Editor, Casa Grande Dispatch:
Do professional sports in America represent equality? I don't happen to think so. And here is why. Are these athletes we pay exorbitant salaries to each year — whether they play/participate or not — responding to today's racial/economic/social/health, etc. issues with any sense of professionalism? I don't think so. How about the owners of these teams, otherwise considered the bosses of the athletes, or the people who pay these tested and untested athletes more money than most of them are worth? Are these owners being told, by those they employ and pay very generously for working only a very short portion of each year, what can/will be done before, during and after each game? Maybe! I sure wish our teachers, care givers, first responders, police, day care workers, etc. could be reimbursed as well for their skills and time put in on their jobs.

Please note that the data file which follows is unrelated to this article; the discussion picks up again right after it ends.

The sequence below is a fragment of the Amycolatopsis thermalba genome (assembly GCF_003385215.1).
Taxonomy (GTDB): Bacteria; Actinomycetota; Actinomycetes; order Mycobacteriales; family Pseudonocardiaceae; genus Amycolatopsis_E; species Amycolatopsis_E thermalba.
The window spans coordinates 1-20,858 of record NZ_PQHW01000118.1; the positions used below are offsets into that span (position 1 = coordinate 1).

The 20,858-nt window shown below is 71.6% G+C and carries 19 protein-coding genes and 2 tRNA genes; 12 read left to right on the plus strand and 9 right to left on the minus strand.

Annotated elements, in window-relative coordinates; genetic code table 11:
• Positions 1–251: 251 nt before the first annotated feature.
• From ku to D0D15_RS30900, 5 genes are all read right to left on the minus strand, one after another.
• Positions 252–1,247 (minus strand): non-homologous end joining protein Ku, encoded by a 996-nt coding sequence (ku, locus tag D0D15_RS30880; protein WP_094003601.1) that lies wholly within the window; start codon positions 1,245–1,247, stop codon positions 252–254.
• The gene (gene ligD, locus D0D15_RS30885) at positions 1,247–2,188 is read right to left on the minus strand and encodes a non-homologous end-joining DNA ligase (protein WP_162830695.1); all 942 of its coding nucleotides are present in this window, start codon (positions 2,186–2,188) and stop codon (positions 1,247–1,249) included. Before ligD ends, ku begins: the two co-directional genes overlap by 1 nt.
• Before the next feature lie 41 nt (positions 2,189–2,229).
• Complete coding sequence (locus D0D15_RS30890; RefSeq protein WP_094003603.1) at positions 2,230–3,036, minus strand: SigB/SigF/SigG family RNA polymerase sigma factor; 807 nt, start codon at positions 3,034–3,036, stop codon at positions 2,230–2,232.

My belief is that much of this comes from fear, based on numbers, of the people they have hired to make them money; and the money these owners stand to lose if they stand up for what this country is about now, and most of us hope it continues to be about — peace, safety, security, fairness for all, equal opportunity for all, one accepted flag, one national song, an educational system available to everyone, a health system that is affordable for all ages, a national support system that is truly supportive of our seniors, one identified national language and the most desired place to live by those who don't have those things now and want them. Maybe then we will be able to consider ourselves one country — the United States of America.